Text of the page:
Choosing a right surfactant for respiratory distress syndrome treatment

Neonatology. 2009;95(1):1-5. doi: 10.1159/000151749. Epub 2008 Oct 2.


Respiratory distress syndrome (RDS) is the most common cause of respiratory insufficiency in preterm infants, especially those born at <30 weeks of gestation. Continuous positive airway pressure has been used since the 1970s as a primary mode of treatment for RDS. Surfactant therapy became available in the 1980s and has become the standard care for infants with or at risk for RDS. Surfactant therapy has been shown to decrease air leaks, neonatal and infant mortality as well as cost among survivors. Natural surfactants derived from animal sources containing surfactant proteins B (SP-B) and C (SP-C) as well as synthetic surfactants with functional SP-B- or SP-C-like protein mimics have been extensively evaluated in preterm neonates with or at risk for RDS. Evidence from randomized controlled trials indicates that treatment with natural surfactants results in faster weaning of supplemental oxygen and mean airway pressure, decreased duration of mechanical ventilation, and decreased mortality when compared to synthetic surfactants. Furthermore, at the present time, there are no approved synthetic surfactants available for use in preterm infants. Beractant, calfactant and poractant alpha are the three commonly used natural surfactants worldwide. Comparative studies including prospective randomized trials as well as large retrospective studies have shown significant differences in outcome and cost among these three natural surfactants. Of the eight prospective, randomized controlled trials and two retrospective studies involving the natural surfactant preparations, treatment with poractant alpha resulted in a significantly decreased mortality, decreased need for additional doses, faster weaning of oxygen and reduced hospital costs when compared to treatment with beractant or calfactant. These differences in outcome may be due to differences in phospholipid and SP-B content, amount of antioxidant phospholipids, plasmalogens, anti-inflammatory properties and viscosity among these three surfactants. Additional studies of administering surfactant non-invasively via laryngeal mask airway in preterm infants weighing >1,200 g and as an aerosol preparation are currently in progress.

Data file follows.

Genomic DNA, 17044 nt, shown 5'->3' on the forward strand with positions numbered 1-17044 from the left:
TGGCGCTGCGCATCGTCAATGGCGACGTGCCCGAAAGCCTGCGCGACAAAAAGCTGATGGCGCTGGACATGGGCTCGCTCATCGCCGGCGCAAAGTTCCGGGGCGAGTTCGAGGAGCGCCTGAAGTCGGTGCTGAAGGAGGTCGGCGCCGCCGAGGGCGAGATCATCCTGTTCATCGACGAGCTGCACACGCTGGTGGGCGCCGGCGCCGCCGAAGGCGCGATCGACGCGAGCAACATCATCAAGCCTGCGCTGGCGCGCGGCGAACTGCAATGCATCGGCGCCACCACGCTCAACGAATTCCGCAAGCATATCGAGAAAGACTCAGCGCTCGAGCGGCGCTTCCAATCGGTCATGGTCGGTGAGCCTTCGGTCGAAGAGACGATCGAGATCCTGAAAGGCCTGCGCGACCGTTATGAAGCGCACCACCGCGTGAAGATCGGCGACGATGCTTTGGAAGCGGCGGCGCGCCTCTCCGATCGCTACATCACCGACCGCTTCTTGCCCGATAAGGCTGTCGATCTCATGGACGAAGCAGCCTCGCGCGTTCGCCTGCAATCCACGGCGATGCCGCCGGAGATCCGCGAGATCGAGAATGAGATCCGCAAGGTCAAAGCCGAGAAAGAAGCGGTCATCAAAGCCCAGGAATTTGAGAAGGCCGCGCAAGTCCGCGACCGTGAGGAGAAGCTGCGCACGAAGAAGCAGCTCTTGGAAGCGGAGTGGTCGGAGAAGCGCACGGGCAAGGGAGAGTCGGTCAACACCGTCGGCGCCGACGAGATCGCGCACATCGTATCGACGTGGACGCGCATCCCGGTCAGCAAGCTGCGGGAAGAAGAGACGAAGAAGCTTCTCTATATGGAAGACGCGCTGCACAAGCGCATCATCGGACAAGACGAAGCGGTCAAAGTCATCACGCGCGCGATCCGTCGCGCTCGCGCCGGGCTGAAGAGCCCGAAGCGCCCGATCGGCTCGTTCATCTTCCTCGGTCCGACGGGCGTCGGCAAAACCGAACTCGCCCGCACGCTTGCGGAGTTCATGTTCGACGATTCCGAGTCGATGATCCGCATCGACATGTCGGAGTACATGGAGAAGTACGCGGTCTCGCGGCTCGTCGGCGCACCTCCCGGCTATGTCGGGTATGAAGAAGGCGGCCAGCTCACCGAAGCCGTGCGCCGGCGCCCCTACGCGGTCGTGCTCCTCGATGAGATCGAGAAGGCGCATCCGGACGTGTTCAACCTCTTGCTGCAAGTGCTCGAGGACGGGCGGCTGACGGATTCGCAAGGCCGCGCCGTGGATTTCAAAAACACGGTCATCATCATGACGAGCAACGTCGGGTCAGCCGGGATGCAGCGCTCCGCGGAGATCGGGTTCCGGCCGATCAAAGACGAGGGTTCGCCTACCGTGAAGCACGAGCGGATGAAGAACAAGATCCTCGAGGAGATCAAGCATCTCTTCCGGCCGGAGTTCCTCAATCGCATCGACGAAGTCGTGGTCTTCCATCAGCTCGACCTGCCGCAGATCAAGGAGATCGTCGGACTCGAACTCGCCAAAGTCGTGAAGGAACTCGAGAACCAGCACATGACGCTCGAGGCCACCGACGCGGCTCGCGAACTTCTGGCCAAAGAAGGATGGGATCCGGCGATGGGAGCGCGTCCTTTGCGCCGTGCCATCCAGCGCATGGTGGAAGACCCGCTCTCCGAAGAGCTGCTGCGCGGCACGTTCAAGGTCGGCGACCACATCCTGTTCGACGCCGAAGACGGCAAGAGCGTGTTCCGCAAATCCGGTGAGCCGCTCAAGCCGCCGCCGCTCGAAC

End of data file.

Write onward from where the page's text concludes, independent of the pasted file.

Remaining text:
Publication types

  • Review

MeSH terms

  • Biological Products / chemistry
  • Biological Products / therapeutic use
  • Humans
  • Infant, Newborn
  • Infant, Premature
  • Phospholipids / analysis
  • Phospholipids / chemistry
  • Phospholipids / therapeutic use
  • Pulmonary Surfactant-Associated Protein B / analysis
  • Pulmonary Surfactants / chemistry
  • Pulmonary Surfactants / therapeutic use*
  • Randomized Controlled Trials as Topic
  • Respiratory Distress Syndrome, Newborn / prevention & control*
  • Retrospective Studies


  • Biological Products
  • Phospholipids
  • Pulmonary Surfactant-Associated Protein B
  • Pulmonary Surfactants
  • poractant alfa
  • calfactant
  • beractant